Disclaimer: Article contains content that may be offensive or unsuitable for minors.
While this column normally discusses my experiences with negativity on campus and in our world, I’ve decided to try something new. Each month, I’ll write a profile that highlights someone I feel actively works to decolonize our minds and world. Don’t worry, you’ll still read my irate rants each month, too. This column’s going:
Anyway, the first profile will feature a talented, fearless jazz artist named Esperanza Spalding.
First, let’s establish how fucking amazing this woman is.
She started writing music before she started school, and she played all sorts of instruments at a young age. She joined her local symphony playing the violin and became concertmaster of the Chamber Music Society of Oregon at age 15. If that’s not enough, she started college at age 16, graduated, and became the youngest faculty member ever hired at Berklee College of Music at age 23.
Since then, Spalding has played with world-renowned artists like McCoy Tyner, who played in John Coltrane’s Quartet, Prince, who needs no introduction, and many more. In 2011, she pissed off teenage girls worldwide when she beat Justin Bieber for a Grammy in the category of Best New Artist (although she had been making music professionally since 2006).
Here’s a really great article in the New Yorker all about her badassery.
Now that we’ve sufficiently established that she’s incredible, we can talk about a few of my favorite songs written and performed by Spalding.
“Black Gold” is an anthem dedicated to young black boys and men which becomes clear in her lyrics. “Hold your head as high as you can… Little man,” begins the song and the singers repeat this line throughout the song as a reminder. She even admits that this may be hard because “not necessarily everyone will know your worth.” This message is SO SO important when our country witnesses the hateful rhetoric and violence directed towards black people daily. She affirms young black men with the repetition of the phrase “you are black gold.” Listen to the inspirational song below! The music video is great too! I like to imagine Spalding singing this song to Tamir Rice before he died.
Although “Black Gold” is my favorite upbeat, sing-in-the-shower song, “Land of the Free” sends an equally powerful and bold message. The opening lyrics, “Finally, we’ve exonerated Dupree” refer to the wrongful conviction and eventual exoneration of a black man named Cornelius Dupree, who spent 31 years in prison after being wrongly accused and imprisoned for crimes he did not commit.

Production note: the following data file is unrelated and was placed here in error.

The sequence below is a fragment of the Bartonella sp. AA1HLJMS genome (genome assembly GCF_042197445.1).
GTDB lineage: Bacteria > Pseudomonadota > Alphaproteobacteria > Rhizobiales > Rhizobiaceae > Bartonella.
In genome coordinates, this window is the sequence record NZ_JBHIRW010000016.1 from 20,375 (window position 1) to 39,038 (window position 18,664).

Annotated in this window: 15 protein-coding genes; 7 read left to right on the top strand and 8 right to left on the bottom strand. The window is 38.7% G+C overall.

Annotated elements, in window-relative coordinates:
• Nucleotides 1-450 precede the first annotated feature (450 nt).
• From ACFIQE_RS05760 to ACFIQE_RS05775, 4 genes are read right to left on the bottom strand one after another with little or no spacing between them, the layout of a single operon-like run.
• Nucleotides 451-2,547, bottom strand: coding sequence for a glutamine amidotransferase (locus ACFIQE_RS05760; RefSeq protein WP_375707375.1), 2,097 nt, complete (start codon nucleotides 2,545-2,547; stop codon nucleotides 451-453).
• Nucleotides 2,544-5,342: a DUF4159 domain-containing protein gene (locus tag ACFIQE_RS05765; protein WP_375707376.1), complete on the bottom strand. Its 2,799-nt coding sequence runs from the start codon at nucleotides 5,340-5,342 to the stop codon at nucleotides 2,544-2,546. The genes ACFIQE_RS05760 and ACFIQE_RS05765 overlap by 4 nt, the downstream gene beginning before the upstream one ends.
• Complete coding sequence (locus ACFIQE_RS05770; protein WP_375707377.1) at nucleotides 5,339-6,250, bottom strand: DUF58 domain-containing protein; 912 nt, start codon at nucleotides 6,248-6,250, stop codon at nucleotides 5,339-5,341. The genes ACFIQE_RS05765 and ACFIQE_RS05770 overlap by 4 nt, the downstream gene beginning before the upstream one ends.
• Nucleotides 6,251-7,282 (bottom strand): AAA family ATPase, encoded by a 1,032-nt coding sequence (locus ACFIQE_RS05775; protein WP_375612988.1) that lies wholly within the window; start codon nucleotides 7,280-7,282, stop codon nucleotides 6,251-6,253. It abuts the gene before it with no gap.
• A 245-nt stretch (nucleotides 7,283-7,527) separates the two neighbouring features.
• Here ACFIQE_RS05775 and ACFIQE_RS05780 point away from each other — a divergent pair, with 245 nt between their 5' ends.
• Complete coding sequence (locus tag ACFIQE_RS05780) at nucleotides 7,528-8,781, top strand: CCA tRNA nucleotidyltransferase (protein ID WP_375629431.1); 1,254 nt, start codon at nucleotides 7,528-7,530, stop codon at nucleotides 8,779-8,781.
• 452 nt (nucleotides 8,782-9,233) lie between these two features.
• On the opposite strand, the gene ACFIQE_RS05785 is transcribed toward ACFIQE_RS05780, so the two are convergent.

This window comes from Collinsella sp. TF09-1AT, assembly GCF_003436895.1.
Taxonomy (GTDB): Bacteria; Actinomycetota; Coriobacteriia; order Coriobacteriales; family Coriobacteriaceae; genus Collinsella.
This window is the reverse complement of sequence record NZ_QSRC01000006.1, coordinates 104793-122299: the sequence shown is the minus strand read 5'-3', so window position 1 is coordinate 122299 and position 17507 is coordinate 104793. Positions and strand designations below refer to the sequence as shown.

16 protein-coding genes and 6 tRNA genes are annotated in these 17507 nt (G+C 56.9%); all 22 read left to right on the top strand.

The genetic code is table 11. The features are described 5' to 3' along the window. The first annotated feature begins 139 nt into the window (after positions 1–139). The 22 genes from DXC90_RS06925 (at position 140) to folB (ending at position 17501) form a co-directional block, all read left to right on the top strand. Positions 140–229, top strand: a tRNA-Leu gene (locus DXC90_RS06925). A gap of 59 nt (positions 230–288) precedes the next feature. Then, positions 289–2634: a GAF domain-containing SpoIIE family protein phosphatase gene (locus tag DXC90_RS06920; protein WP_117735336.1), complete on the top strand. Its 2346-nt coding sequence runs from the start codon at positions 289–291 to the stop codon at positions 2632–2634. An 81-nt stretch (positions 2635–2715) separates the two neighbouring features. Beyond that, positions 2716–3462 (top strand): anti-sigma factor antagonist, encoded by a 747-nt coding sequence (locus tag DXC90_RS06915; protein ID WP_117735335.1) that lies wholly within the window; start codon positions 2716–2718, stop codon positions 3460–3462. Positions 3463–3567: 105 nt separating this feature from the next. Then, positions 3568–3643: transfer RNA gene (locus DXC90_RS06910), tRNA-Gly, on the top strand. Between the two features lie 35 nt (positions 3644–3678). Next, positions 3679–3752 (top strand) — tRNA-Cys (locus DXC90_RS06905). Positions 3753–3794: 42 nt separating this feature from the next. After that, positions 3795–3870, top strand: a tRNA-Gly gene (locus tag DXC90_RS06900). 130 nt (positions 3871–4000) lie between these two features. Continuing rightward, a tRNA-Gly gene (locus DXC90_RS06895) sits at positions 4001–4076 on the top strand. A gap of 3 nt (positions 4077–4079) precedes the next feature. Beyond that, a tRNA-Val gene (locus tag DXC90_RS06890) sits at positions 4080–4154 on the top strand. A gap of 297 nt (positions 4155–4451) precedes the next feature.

She sings “Five fifths an innocent man but the court only saw three” which refer to the 3/5th’s Compromise in 1787 where black people only counted as a fraction of a person in terms of civil rights, and less than that in human rights. This song is basically her musical question that asks how this country can even call itself “free” when its justice system steals a man’s life like that. Spalding brings our attention to such serious issues in her music, actively working against the narrative that is fed to us from many news outlets and people.
Spalding has so many more incredible songs that address important issues like self-worth, being mixed race, her woman-ness and more, but alas, I will only discuss one more song.
“Endangered Species” discusses, as you may have gathered from the title, the pressing issue of climate change and how humans have led to the destruction of animal habitats and species. Spalding personifies Mother Nature literally as a maternal figure with whom we haven’t spoken in a long time, and speaks of the threat we pose to her when she sings “she’s in danger too.” It’s a pretty dark song, but again, politically engaged and so important.
Esperanza Spalding actively works to decolonize and desocialize us from the Eurocentric false narrative that the rest of the world feeds us, and she does this work through music. Here’s a playlist with some of her live performances, but not all of them! Be sure to do your own YouTube searching to find more.
Check out her website to keep up with her incredible music!
The idea of “decolonizing our minds” comes from writings of the author, feminist and social activist bell hooks. She encourages us to critically examine every thought and action, free ourselves from the coercive ideologies, and overcome the impacts of structural oppression. This bimonthly column will analyze spaces and times where and when we can pause and make strides in this arduous process, and also highlight figures who are helping us to decolonize ourselves.